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Taylorville’s Not Ready

Chicago Tribune

November 29, 2010

Dirty and dangerous, coal has a hard time making friends. The proposal for a Taylorville Energy Center in central Illinois isn't helping.

You might think the Taylorville plan would be winning popularity contests all around the state: This wouldn't be a typical coal plant, of the sort that provides roughly half of America's electricity today. This would be a "clean" operation, using cutting-edge technology to reduce hazardous emissions, while taking advantage of the state's abundant coal supplies. We have supported the idea of "clean coal," with the caveat that it has to provide power at a reasonable cost to ratepayers. That is, there has to be the prospect that it can genuinely compete in the marketplace.

Taylorville has not met that test. The General Assembly should not give its approval to the $3.52 billion project.

As currently envisioned, Taylorville amounts to an extremely expensive and speculative bet on a long-term payoff that may never materialize. The one guarantee: It will hike the cost of electricity in Illinois for a long time.

A proposal going to the legislature would cap the rate increases paid by residential customers at 2 percent. But that would leave business and government to pay the rest of the increased costs, without the protection of a rate cap. The impact: at least $286 million a year for 30 years — and more if the costs of the plant rise. That economic hit comes despite a $417 million federal tax credit supporting the project.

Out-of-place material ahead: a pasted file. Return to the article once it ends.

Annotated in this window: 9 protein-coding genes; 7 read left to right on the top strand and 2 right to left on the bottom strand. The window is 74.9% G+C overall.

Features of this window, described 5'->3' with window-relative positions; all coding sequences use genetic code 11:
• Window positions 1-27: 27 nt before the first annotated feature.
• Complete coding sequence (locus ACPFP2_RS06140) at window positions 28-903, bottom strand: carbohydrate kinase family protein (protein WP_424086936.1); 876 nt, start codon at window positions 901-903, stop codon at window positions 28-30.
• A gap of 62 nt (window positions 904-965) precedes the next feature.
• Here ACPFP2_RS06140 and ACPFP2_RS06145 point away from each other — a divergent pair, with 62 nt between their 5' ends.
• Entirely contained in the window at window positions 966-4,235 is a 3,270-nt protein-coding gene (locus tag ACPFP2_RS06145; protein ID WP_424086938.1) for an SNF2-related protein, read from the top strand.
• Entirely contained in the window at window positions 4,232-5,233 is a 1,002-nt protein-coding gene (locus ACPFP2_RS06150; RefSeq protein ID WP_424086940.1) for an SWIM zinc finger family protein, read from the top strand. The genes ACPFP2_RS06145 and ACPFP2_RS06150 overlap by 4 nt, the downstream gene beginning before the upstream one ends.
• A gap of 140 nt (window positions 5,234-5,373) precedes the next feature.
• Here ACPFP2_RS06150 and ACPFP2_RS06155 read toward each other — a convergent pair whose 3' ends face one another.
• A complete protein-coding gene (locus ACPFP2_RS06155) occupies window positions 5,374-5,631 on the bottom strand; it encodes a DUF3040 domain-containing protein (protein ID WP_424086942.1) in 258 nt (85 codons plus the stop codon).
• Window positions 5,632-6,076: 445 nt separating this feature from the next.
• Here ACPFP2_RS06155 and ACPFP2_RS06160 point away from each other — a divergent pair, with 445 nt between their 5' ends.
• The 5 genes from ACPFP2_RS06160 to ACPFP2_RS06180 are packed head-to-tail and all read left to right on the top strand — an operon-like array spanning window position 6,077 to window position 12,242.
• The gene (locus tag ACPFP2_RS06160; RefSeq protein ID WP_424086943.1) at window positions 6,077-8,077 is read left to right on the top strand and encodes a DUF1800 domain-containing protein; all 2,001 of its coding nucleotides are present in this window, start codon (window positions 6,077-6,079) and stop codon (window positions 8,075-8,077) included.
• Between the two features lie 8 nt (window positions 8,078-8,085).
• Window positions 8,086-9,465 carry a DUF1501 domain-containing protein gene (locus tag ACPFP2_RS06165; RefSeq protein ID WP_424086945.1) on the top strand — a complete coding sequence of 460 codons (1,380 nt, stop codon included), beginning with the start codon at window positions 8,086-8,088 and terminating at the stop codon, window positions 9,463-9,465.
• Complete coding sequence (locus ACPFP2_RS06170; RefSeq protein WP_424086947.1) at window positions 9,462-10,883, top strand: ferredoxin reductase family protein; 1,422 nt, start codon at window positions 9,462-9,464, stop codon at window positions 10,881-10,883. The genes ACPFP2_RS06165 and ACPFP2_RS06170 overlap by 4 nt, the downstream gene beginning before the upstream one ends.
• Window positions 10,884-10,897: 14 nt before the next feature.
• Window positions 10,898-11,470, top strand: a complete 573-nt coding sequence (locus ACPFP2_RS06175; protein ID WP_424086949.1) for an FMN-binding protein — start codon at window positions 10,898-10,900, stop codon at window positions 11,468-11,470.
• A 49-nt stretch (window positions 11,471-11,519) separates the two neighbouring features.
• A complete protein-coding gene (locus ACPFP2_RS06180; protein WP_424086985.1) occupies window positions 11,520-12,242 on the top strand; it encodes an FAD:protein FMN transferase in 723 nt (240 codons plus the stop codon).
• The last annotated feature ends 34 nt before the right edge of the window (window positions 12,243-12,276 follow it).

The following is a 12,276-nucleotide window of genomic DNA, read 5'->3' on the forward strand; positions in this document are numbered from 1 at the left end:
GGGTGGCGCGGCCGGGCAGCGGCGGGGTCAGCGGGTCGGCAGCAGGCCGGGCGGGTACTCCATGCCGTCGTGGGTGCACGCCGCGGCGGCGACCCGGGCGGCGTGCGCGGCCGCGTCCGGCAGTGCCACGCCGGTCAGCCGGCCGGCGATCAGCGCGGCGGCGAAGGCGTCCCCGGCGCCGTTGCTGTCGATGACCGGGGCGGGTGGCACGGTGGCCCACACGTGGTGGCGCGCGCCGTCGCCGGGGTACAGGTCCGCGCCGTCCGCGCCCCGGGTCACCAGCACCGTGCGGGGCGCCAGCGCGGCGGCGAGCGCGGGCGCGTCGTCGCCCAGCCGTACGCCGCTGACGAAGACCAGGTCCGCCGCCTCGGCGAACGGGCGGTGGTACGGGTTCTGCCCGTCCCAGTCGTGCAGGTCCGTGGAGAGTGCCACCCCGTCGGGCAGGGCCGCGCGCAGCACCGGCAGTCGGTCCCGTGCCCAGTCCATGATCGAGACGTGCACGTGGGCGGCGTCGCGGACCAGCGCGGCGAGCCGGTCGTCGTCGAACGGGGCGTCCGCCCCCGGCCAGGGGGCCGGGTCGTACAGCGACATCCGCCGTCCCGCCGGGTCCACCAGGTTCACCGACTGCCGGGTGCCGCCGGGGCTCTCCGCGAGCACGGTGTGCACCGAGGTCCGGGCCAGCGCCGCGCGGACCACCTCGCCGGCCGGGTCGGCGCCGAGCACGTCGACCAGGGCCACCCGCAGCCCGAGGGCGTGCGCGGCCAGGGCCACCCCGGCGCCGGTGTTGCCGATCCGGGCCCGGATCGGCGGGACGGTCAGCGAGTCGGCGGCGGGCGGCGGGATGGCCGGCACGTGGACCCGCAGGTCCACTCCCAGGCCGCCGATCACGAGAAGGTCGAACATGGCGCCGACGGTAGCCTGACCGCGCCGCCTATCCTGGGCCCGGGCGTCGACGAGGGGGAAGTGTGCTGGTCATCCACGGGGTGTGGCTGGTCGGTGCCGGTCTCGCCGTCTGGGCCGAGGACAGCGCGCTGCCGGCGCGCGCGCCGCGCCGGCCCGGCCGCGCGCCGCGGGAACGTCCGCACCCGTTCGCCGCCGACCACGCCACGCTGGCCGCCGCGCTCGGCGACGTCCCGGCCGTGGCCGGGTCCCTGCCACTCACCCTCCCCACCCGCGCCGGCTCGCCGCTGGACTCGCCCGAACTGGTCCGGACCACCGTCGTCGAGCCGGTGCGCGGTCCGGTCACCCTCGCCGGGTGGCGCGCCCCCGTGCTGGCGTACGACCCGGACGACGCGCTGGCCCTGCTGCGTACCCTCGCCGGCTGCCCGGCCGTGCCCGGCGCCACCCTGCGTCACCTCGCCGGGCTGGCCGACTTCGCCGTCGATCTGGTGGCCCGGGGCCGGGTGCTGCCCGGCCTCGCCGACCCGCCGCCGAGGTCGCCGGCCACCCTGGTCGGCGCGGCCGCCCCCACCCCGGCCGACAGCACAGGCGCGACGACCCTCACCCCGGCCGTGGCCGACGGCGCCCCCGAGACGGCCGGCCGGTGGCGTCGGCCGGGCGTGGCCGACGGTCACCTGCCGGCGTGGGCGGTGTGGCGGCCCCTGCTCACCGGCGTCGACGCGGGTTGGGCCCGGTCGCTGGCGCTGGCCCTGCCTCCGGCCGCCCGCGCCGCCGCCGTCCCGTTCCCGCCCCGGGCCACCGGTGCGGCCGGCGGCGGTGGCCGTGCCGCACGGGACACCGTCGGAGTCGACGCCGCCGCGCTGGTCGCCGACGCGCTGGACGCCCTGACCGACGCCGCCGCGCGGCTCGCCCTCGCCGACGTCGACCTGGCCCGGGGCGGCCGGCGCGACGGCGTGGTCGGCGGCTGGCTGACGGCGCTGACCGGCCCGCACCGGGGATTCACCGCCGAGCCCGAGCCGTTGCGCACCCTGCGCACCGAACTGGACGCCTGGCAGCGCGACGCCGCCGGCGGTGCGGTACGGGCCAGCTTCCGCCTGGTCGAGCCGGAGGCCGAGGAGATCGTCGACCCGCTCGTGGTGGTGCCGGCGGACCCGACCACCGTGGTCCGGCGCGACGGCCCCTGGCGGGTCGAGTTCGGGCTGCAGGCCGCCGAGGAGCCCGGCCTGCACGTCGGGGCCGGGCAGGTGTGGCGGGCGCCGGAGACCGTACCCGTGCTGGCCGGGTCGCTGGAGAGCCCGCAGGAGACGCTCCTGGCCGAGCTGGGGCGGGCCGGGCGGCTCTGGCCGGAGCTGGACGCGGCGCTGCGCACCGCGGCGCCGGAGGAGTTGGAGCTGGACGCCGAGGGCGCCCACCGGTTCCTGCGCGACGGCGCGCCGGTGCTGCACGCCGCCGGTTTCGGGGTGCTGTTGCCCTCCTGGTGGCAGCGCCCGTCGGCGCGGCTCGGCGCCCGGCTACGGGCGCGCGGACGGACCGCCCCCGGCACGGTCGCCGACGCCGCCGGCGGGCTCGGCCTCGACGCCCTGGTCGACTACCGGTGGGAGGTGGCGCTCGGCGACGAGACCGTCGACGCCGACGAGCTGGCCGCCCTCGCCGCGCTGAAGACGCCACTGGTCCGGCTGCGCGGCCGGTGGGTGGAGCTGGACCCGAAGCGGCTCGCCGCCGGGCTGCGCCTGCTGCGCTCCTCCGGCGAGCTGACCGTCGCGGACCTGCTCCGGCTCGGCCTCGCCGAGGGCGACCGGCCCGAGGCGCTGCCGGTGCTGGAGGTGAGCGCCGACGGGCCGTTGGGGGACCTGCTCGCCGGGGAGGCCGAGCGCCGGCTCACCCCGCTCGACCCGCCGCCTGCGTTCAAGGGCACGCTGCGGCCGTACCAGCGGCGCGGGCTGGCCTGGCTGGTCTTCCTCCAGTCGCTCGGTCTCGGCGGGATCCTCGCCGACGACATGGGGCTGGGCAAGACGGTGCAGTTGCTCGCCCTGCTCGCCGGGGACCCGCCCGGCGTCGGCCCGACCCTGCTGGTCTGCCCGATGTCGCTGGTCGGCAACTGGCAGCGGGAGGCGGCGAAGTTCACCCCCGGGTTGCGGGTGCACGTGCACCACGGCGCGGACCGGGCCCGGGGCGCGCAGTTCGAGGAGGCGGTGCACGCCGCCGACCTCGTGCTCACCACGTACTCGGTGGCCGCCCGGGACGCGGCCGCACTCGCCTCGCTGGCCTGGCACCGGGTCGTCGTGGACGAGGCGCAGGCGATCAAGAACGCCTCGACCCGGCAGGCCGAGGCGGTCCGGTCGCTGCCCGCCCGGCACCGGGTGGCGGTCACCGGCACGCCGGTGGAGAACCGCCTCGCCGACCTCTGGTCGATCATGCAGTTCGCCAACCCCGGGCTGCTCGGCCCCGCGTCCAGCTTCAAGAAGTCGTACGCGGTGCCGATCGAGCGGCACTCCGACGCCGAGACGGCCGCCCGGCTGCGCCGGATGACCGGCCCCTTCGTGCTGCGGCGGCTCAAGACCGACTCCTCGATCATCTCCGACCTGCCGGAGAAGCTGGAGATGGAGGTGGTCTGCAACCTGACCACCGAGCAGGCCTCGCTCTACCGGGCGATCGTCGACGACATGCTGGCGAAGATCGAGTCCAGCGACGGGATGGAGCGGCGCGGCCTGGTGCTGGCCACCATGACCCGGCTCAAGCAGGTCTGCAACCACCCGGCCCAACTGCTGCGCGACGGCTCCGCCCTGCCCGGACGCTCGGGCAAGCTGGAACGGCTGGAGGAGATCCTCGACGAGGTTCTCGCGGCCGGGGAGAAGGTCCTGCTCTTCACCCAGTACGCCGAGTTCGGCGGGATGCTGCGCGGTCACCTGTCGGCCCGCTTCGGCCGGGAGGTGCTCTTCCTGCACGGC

The Taylorville legislation would take us back toward the era of regulated power. Illinois has benefited from utility deregulation for more than a decade. Our vibrant retail energy markets reflect the virtues of competition, making the state more attractive to employers who can negotiate the rates they pay for power. The bill before the legislature would require the state's electric suppliers to buy the new plant's power at a surcharge, not at a negotiated rate.

The Taylorville project is billed as a pathfinder, exploring new technology that could make coal an appropriate fuel for the 21st century. By learning how to sequester carbon dioxide, and reduce other harmful pollutants, Taylorville and a handful of similar projects across the country could usher in a new era of coal-fired power plants with genuine "green" credentials.

Taylorville, though, would not be built if it had to compete in energy markets, even with the big federal assistance. The Illinois Commerce Commission issued a scathing report on the project in September. The power from this plant would cost "substantially" more than nuclear, wind or traditional coal-fired plants. The ICC cast doubt on just how "clean" its coal-burning generation would be, and warned that the project could undermine the state's competitive power market.

Manufacturers would pay more for this power than for alternate sources. Exelon would be required by law to buy power at above-market prices from a facility owned by a rival company. Those factors would place Illinois at a real disadvantage to other states competing for new jobs.

There has been movement on this project in the right direction. The project's parent, Tenaska, Inc. recently agreed to absorb cost overruns through a formula that would protect its commercial customers from their worst-case financial scenarios.

Keep moving, Tenaska. This page supports "clean coal" that has a chance to be economically viable. The downstate FutureGen project looked promising, until it became clear the costs were out of control. We were relieved to see it scaled back. The Taylorville project, as it stands, still imposes too much cost on employers.

If Tenaska can reduce the cost and clarify the economic payoff, it might still give the legislature a plan that would be worth approving.



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